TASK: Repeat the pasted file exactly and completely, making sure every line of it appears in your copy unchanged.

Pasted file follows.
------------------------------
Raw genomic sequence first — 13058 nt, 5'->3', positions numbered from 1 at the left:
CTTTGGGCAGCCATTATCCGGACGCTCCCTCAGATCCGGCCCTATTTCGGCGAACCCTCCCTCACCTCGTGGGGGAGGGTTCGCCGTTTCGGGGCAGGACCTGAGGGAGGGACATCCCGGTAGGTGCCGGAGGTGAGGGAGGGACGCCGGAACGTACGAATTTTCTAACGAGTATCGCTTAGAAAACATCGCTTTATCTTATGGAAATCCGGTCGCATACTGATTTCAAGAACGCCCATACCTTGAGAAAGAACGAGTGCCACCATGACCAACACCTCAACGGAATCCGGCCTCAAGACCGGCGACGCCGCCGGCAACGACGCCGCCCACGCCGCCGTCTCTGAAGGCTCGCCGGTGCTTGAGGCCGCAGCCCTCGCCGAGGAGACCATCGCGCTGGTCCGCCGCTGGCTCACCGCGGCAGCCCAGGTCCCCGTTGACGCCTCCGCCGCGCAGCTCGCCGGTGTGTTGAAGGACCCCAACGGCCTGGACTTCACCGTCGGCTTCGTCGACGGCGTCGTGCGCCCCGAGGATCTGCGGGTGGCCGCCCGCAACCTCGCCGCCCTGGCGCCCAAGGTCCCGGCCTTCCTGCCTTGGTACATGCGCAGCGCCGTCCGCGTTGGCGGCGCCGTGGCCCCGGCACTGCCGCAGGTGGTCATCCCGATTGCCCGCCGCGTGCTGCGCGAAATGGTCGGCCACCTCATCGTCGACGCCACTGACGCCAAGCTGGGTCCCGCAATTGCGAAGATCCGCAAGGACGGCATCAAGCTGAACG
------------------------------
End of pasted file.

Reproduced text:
Raw genomic sequence first — 13058 nt, 5'->3', positions numbered from 1 at the left:
CTTTGGGCAGCCATTATCCGGACGCTCCCTCAGATCCGGCCCTATTTCGGCGAACCCTCCCTCACCTCGTGGGGGAGGGTTCGCCGTTTCGGGGCAGGACCTGAGGGAGGGACATCCCGGTAGGTGCCGGAGGTGAGGGAGGGACGCCGGAACGTACGAATTTTCTAACGAGTATCGCTTAGAAAACATCGCTTTATCTTATGGAAATCCGGTCGCATACTGATTTCAAGAACGCCCATACCTTGAGAAAGAACGAGTGCCACCATGACCAACACCTCAACGGAATCCGGCCTCAAGACCGGCGACGCCGCCGGCAACGACGCCGCCCACGCCGCCGTCTCTGAAGGCTCGCCGGTGCTTGAGGCCGCAGCCCTCGCCGAGGAGACCATCGCGCTGGTCCGCCGCTGGCTCACCGCGGCAGCCCAGGTCCCCGTTGACGCCTCCGCCGCGCAGCTCGCCGGTGTGTTGAAGGACCCCAACGGCCTGGACTTCACCGTCGGCTTCGTCGACGGCGTCGTGCGCCCCGAGGATCTGCGGGTGGCCGCCCGCAACCTCGCCGCCCTGGCGCCCAAGGTCCCGGCCTTCCTGCCTTGGTACATGCGCAGCGCCGTCCGCGTTGGCGGCGCCGTGGCCCCGGCACTGCCGCAGGTGGTCATCCCGATTGCCCGCCGCGTGCTGCGCGAAATGGTCGGCCACCTCATCGTCGACGCCACTGACGCCAAGCTGGGTCCCGCAATTGCGAAGATCCGCAAGGACGGCATCAAGCTGAACG